After a number of teen suicides related to bullying – and, more specifically, online harassment – the issue of cyberbullying, and how to put an end to it, has been on just about every educator and school official’s mind. What role schools should play, and whether they should be held accountable, has been the subject of fierce debate. The issue has become even more relevant since the 2011 release of the controversial documentary Bully, which outlines the events leading up to and following the suicide of 17-year-old Tyler Long.
The film, as described by Slate’s senior editor Emily Bazelon, “unquestioningly blames bullying for Tyler’s death, and takes the side of the Long family in blaming the school district for not doing enough to prevent it.” Her comments, as well as hesitations voiced by the American Foundation for Suicide Prevention (ASFP) and the lawsuit (now dismissed) Long’s family filed against their son’s school, have helped fuel the debate around school involvement and accountability in bullying, cyberbullying, and teen suicide. What’s the role of schools, educators, and administrators in mediating bullying and cyberbullying behavior, even when they occur off of school grounds or in online spaces?
Bazelon has written quite a bit about the issue of online bullying, and has written about the film and the subsequent legal case for Slate.com. She also just published a new book titled, “Sticks and Stones: Defeating the Culture of Bullying and Rediscovering the Power of Character and Empathy,” and answered some of these questions in a recent interview on NPR’s “Fresh Air” with Terry Gross:
We don't make schools responsible for all the stuff that kids do at the movies or on the beach or walking down the street, and yet if there's a cruel thread on Facebook or Twitter or a bunch of mean harassing texts go around, it's very typical for parents to bring those into the school and ask for help because they naturally feel that since it's among students, the school should have some role. I think it's clear that schools can help kids and parents talk through these situations. What I think is much trickier is whether they can really take on the role of punishing, and ... are schools really set up to police all this behavior, and do we really want them to play that role?
The boundaries between advocating, policing, and punishing are, just as Bazelon says, “tricky,” and many schools’ cyberbullying awareness and suicide prevention programs are still too new for us to know how effective they might be. And as she points out, many educators are still learning to navigate new technologies and understand the comprehensive effects they have on students’ performance in school, behavior outside the classroom, and general social development.
It’s important to note that cyberbullying, obviously, doesn’t always lead to suicide. As the AFSP stated, there is an “increasingly pervasive media narrative” that depicts youth suicide as a normal and rational response to being bullied, which is actually quite an exaggeration. Many instances of cyberbullying, sometimes referred to under the blanket label “drama,” are more subtle forms of harassment.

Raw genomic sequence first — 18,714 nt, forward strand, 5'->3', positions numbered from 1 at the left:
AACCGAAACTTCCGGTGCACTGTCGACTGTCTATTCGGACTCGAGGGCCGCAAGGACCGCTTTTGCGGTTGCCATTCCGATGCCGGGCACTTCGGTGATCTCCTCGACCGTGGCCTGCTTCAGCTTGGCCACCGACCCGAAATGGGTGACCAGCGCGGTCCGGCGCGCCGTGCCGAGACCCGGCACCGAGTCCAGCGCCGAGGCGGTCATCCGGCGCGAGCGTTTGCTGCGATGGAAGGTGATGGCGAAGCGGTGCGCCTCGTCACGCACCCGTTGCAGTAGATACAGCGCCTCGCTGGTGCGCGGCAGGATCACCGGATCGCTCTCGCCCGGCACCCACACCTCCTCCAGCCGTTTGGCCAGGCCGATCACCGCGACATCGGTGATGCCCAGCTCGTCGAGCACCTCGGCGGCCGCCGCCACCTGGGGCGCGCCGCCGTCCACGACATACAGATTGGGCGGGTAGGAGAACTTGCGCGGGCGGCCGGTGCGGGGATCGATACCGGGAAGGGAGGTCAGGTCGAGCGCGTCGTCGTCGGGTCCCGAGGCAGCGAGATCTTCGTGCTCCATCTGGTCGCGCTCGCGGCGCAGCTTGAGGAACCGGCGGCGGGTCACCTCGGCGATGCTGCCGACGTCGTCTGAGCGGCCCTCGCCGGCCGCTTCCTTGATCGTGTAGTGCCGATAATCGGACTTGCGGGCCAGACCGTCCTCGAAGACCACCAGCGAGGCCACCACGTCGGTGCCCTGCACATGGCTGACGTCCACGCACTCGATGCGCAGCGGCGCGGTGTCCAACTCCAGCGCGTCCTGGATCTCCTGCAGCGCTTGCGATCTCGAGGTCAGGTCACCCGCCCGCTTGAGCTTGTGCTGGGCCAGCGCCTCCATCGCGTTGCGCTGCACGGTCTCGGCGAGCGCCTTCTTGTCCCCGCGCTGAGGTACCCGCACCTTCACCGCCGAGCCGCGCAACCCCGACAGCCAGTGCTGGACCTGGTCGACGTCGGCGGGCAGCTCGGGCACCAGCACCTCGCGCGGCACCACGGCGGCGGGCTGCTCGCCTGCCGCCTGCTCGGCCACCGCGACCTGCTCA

Bazelon cited examples from her reporting of teens spreading rumors online or creating mean-spirited Facebook profiles to mock their peers. She also explained that it is relatively common for students perpetrating the offense to write off their actions as jokes, or to fail to see the gravity behind them. We also know that developmentally, teenagers are less likely to think before they act, and often have poor impulse control. Bazelon attributes this mean behavior, in part, to the lack of empathy students have for one another, and said that, at times, the students’ dismissive attitudes toward their victimized peers was “chilling.”
According to Bazelon, however, kids can learn compassion. "It wasn't that they were incapable of empathy,” said Bazelon. “It was much more that they were in a culture in which they were being encouraged to be cruel to another kid to enhance their own status instead of really letting their feelings of empathy for her have an outlet."
Many educators and administrators are working hard to change these types of environments, which is why we designed a toolkit full of free online resources to help them. The “culture” that Bazelon mentions is prevalent in many schools, and this is where bullying thrives both in the classroom and in online social spaces. Bazelon's discussion of how experts at places like Facebook and the Massachusetts Institute of Technology are also working to stop bullying is also very interesting.
As a call to action encouraging communities to stand up against bullying, both online and off, most communities and educators have applauded Bully. The AFSP says “We strongly support the film’s aim in exposing what bullying looks and feels like for the far-too-many young people who are affected by it – to make our schools safe and welcoming of all youth.”
To that effect, the people behind the film have launched “The Bully Project,” a toolkit for educators on how to handle bullying in schools, including how to recognize it. “Many of us are still learning how to recognize and effectively respond to bullying in school, online and in our communities,” the website says.
The kit provides information to help schools plan a film screening of their own. There’s also an online community where those who have seen or screened the film with students can share their responses. You can also download a guide to the film designed to “foster empathy and action in schools” is available online to members of Facing History and Ourselves (PDF). Membership is free!
Should schools be held accountable for policing cyberbullying? How responsible do you feel for your students’ activity outside of the classroom? Let us know what you think in the comments section below.